MAGAZINE: Reckless Texting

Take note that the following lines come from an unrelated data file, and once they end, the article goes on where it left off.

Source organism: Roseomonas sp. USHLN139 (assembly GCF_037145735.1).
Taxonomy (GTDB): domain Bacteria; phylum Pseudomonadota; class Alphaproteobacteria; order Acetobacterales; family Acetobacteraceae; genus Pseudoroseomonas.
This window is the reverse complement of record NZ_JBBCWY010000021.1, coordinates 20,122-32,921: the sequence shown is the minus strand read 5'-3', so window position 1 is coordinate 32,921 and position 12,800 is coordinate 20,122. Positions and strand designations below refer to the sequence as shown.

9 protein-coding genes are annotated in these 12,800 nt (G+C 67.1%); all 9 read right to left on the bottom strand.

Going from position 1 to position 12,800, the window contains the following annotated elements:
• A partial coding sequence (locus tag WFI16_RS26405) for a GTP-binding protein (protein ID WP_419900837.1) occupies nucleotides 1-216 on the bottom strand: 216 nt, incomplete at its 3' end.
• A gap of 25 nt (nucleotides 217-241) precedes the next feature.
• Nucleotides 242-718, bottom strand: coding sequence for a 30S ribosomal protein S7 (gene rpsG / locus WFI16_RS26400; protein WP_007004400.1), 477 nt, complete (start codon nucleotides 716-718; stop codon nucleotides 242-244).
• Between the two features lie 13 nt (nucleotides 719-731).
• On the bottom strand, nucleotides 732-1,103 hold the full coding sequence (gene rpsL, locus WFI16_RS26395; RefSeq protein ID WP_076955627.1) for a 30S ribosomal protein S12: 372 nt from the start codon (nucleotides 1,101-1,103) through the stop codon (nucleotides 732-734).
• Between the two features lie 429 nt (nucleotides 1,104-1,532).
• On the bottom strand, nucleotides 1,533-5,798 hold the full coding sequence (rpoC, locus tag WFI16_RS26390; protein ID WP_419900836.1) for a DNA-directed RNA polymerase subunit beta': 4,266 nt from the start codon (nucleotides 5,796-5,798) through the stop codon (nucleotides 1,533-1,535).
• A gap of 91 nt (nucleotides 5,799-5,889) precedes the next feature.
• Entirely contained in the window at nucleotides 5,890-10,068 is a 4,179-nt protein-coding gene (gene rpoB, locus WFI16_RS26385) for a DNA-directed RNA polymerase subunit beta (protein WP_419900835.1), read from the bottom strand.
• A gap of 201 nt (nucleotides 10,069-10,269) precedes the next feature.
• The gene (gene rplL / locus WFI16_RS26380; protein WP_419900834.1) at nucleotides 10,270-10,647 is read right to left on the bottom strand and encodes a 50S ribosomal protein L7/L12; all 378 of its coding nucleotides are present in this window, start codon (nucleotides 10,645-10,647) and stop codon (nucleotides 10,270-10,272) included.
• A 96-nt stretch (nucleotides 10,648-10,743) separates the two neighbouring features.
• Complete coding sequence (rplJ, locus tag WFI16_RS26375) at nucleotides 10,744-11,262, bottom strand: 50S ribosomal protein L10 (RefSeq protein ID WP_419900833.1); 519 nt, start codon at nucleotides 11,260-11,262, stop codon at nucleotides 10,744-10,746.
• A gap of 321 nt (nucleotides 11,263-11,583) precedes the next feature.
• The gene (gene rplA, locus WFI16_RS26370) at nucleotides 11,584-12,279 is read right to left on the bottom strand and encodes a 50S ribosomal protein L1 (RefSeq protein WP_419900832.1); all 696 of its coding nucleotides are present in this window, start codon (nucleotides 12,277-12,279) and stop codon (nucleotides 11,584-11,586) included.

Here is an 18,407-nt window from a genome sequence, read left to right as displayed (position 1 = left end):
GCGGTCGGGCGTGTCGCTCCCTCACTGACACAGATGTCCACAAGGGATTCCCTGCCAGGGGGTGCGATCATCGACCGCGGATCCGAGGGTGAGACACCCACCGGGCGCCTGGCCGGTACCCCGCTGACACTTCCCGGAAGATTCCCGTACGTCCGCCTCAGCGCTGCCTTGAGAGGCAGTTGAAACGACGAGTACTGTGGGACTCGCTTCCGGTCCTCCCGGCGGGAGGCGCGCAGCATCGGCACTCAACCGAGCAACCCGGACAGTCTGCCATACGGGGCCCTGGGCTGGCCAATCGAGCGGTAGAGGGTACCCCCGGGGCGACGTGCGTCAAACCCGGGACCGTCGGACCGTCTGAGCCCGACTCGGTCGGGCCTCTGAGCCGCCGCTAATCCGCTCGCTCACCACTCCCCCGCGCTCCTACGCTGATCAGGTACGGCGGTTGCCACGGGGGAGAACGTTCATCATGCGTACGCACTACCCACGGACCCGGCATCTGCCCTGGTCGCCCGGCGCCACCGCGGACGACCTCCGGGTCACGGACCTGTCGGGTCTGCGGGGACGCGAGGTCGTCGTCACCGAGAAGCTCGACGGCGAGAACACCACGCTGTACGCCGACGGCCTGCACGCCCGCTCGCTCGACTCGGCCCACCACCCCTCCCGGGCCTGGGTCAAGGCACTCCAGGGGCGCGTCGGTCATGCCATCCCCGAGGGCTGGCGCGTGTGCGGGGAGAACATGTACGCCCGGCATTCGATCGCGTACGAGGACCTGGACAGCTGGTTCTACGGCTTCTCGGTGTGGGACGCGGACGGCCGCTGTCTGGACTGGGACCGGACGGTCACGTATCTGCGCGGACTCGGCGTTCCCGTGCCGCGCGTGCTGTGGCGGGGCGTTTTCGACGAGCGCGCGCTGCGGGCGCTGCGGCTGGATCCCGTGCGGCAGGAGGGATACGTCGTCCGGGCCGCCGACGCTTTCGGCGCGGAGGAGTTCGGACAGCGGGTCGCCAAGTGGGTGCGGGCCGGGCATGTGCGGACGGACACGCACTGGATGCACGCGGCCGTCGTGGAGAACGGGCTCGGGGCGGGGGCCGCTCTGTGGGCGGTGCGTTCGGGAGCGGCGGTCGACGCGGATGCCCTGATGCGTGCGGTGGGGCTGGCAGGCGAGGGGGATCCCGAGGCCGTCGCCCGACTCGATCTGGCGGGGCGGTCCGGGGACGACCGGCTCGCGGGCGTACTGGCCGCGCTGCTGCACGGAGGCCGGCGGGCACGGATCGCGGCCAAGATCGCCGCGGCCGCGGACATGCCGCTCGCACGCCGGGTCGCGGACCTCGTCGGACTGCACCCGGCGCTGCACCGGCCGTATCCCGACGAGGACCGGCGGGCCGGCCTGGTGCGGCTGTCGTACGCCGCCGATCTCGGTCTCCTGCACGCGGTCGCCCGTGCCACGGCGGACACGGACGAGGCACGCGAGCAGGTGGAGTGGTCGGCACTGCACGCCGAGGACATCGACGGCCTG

From The Bark magazine, Spring 2012 Cell phone use while driving is a dangerous distraction, but the temptation to text proves too strong for some. It takes just a split-second – the moment between hitting send and the sound of crunching metal when bumper meets bumper. We have all at least attempted it before. The classic situation of trying to send a text message while idling at the stop­light; the most anxious moments of a teenager’s driving career. The light turns green right as the last few words are be­ing typed out, so what would it hurt to finish up the sentence as the traffic slowly accelerates forward? Only the driver in front of you just spilled a bit of his Grande Mocha on his pants in his effort to change the radio station blaring from his speak­ers. In one moment of perfect clarity, a glance up from the “lol” be­ing typed in response to a witty text, a young driver’s perfect record can be shattered with a jolting collision. From the moment a teenager is handed that official looking plastic card giving them the right to take to the roads, the lectures begin to pour in from every direc­tion. Parents, teachers, even concerned friends all point out at one time or another how danger­ous attempting to text and drive is. All these speeches have one thing in common – do not text while driving, no matter what the situation may be. “I remember hearing all the time when I started driving and also at driv­ing school, ‘Don’t get behind the wheel and begin texting’,” Bearden senior Beth Ann Strip­ling says. “Now it’s just a natural response to think of that warning when I want to text.” It’s Driving School 101 Of the many driver ed­ucation programs offered throughout Knoxville, Drive-Rite Driving School is a 32-hour program that focuses on all the basics of driving. Attending this program is almost a tradition for Bearden students, increasingly so after the Drivers Educa­tion program was taken out of Bearden’s course catalogue. Drive-Rite instruc­tor and office manager Marsha LaFollette enjoys every one of her Bearden teens, but she is not blind to the fact that every day these young drivers are tempted to text behind the wheel. Along with offering videos and notes about the illegality of driving while under the influ­ence of drugs or alcohol, LaFollette tries to place the same emphasis ondriving while under the influence of a text con­versation. “It is against the law for anyone under 18 who is driving to even talk on a cell phone while driving and it is against the law in Tennessee for anyone to text while driving,” La­Follette says. “The prob­lem is that police officers cannot be everywhere at once. “Often drivers get away with it – until something bad happens and then it’s too late.” Parental Involvement Drive-Rite also asks that parents actively monitor whether or not their teen is texting while driving; with the scope of technology today an app can be installed to block all messages when the youth is on the road. Also, parents can invest in one of many types of technology that install in the car itself, not only in the cell phone. The National Highway Traffic Safety Administra­tion (NHTSA) has paired with Tennessee Attorney General Bob Cooper and Attorneys General across the country in an effort to spread the attitude toward texting while driving that Drive-Rite and other Knox­ville driver education programs have, that no driver should text and drive, period. The NHTSA released a statistic stating that distracted driving is the number one killer of American teens today, and a study by the Vir­ginia Tech Transportation Institute (VTTI) reports that a texting driver is 23 times more likely to get into a crash than a non-texting driver. The Ad Council is another pro­gram getting involved in warning against texting. “Research has shown that using a cell phone delays a driver’s reac­tions as much as having a blood alcohol concen­tration at the legal limit of .08 percent,” CEO of the Ad Council Peggy Conlen says. “Through our Texting and Driving Prevention campaign, we are working towards eradicating the mindset among young adults that texting and driving is a safe activity.” Tough to Resist Bearden senior Del­aney Thomas and other students admit to being guilty of sending a few texts every so often at a stoplight, and then quickly remembering why even a quick texting attempt can be a scary experience. “Teenagers like to think they know everything,” Thomas says. “So they think they can text and drive, but you sway to one side or another al­most immediately.” Most Bearden drivers however, have a trick or two for keeping their minds focused on driv­ing. These techniques range from simply set­ting the phone to silent and storing it out of easy reach in the car to subdue any temptation to text to completely turning their cell phone off before starting the engine. Junior Alex Koza de­cides to actively place her attention elsewhere to more easily pay at­tention to the basics of staying safe behind the wheel. Having a mental checklist upon entering a vehicle can keep a young driver focused. “When I get in the car I buckle up, silence all of my message settings, and set my Pandora channel on shuffle,” Koza says. “That way, I am too busy singing along to care who is texting me.” The American Automo­bile Association or AAA has a whole page on its website dedicated to various ways to avoid be­ing distracted and there­fore in danger of hurting yourself or others. AAA recommends having a passenger handle anything that could be distracting. Also, various studies have proven that there is simply no such thing as the ability to “multi-task”, so it is essentially impossible for teenagers to both text and drive. If that means allowing a friend to text a signifi­cant other or parent, is that not better than call­ing from the hospital or never again? Not Worth the Risk Perhaps high school students have been lectured too much on this topic, so that they no longer listen. Maybe the undeniable willingness to rebel has all young drivers believing they are immortal enough to send a text while barrel­ing down Kingston Pike. Hopefully, Bearden stu­dents will get the picture soon enough about how dangerous texting can be. Is a young life worth that “lol” or that tweet? All that is needed is a pause in texting friends or a tweet before getting in the car saying “#driv­ing #textmeinafew”. With that precaution, no one has to lose any Starbucks coffee, hundreds of dol­lars in repairs, or even a life. Maya Rioux is a staff writer for The Bark. Follow The Bark on Twitter @BeardenBARK, and like The Bark (Bearden High School) on Facebook.